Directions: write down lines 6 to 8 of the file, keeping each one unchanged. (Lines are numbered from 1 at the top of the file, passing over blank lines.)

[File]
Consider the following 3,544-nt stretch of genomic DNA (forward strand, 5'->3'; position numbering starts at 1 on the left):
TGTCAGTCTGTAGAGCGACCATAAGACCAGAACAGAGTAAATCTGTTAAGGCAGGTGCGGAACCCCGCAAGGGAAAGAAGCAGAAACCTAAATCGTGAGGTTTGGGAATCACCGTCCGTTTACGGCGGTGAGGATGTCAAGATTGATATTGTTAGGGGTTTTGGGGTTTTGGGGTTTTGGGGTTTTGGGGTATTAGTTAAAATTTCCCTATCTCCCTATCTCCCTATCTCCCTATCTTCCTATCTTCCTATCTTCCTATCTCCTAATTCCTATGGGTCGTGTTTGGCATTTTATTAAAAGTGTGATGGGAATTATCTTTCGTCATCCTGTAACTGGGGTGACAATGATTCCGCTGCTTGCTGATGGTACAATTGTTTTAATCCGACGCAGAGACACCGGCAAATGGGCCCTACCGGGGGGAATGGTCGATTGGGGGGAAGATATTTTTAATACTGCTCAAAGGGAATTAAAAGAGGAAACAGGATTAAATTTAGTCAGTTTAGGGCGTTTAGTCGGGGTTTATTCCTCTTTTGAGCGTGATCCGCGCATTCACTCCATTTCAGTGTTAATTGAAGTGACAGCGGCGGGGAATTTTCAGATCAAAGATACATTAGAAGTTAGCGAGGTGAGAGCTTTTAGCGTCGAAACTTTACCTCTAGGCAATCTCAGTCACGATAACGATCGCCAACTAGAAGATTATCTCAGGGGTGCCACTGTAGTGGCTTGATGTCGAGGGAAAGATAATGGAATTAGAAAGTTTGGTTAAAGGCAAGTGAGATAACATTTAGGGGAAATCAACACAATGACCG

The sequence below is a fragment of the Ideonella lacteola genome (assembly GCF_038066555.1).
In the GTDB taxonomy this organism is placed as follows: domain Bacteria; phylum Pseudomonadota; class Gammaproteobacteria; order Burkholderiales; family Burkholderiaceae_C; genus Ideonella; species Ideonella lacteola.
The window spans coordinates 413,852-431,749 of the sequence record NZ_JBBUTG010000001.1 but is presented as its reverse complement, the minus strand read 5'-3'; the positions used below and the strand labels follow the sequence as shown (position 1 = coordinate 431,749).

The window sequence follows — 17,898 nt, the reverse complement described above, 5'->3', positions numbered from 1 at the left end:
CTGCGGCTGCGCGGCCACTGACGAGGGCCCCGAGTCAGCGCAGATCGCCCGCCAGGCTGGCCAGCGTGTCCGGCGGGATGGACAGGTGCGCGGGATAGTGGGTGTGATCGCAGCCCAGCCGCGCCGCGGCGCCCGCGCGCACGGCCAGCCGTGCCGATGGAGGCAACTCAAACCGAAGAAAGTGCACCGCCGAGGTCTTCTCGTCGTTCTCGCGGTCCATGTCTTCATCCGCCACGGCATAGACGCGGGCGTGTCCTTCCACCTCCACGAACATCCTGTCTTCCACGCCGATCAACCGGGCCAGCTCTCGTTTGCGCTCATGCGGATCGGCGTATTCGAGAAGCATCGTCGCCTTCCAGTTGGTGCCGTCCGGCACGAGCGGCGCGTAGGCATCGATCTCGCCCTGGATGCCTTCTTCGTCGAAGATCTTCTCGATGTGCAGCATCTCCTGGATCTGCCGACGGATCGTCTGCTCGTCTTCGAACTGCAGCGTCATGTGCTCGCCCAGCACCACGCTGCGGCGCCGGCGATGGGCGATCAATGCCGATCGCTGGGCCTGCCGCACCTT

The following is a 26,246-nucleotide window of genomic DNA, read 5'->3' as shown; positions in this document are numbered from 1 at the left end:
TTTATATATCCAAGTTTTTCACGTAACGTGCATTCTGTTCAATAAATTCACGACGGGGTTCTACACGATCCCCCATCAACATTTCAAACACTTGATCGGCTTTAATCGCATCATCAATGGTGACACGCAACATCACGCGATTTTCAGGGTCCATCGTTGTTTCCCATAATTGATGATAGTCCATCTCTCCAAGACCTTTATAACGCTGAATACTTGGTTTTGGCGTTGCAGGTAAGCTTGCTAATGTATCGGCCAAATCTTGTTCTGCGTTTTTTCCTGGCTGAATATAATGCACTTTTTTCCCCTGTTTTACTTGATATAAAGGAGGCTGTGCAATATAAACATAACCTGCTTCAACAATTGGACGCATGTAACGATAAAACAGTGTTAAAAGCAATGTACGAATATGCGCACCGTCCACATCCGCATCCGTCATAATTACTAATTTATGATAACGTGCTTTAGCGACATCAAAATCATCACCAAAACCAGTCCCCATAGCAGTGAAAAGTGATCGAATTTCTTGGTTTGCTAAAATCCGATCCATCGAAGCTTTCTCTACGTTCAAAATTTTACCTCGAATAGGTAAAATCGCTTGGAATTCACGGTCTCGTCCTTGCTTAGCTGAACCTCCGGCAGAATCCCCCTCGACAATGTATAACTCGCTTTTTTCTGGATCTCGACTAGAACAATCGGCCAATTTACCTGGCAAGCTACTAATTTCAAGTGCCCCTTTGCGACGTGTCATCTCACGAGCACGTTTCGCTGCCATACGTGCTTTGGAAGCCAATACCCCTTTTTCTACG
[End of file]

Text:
The window sequence follows — 17,898 nt, the reverse complement described above, 5'->3', positions numbered from 1 at the left end:
CTGCGGCTGCGCGGCCACTGACGAGGGCCCCGAGTCAGCGCAGATCGCCCGCCAGGCTGGCCAGCGTGTCCGGCGGGATGGACAGGTGCGCGGGATAGTGGGTGTGATCGCAGCCCAGCCGCGCCGCGGCGCCCGCGCGCACGGCCAGCCGTGCCGATGGAGGCAACTCAAACCGAAGAAAGTGCACCGCCGAGGTCTTCTCGTCGTTCTCGCGGTCCATGTCTTCATCCGCCACGGCATAGACGCGGGCGTGTCCTTCCACCTCCACGAACATCCTGTCTTCCACGCCGATCAACCGGGCCAGCTCTCGTTTGCGCTCATGCGGATCGGCGTATTCGAGAAGCATCGTCGCCTTCCAGTTGGTGCCGTCCGGCACGAGCGGCGCGTAGGCATCGATCTCGCCCTGGATGCCTTCTTCGTCGAAGATCTTCTCGATGTGCAGCATCTCCTGGATCTGCCGACGGATCGTCTGCTCGTCTTCGAACTGCAGCGTCATGTGCTCGCCCAGCACCACGCTGCGGCGCCGGCGATGGGCGATCAATGCCGATCGCTGGGCCTGCCGCACCTT

The following is a 26,246-nucleotide window of genomic DNA, read 5'->3' as shown; positions in this document are numbered from 1 at the left end: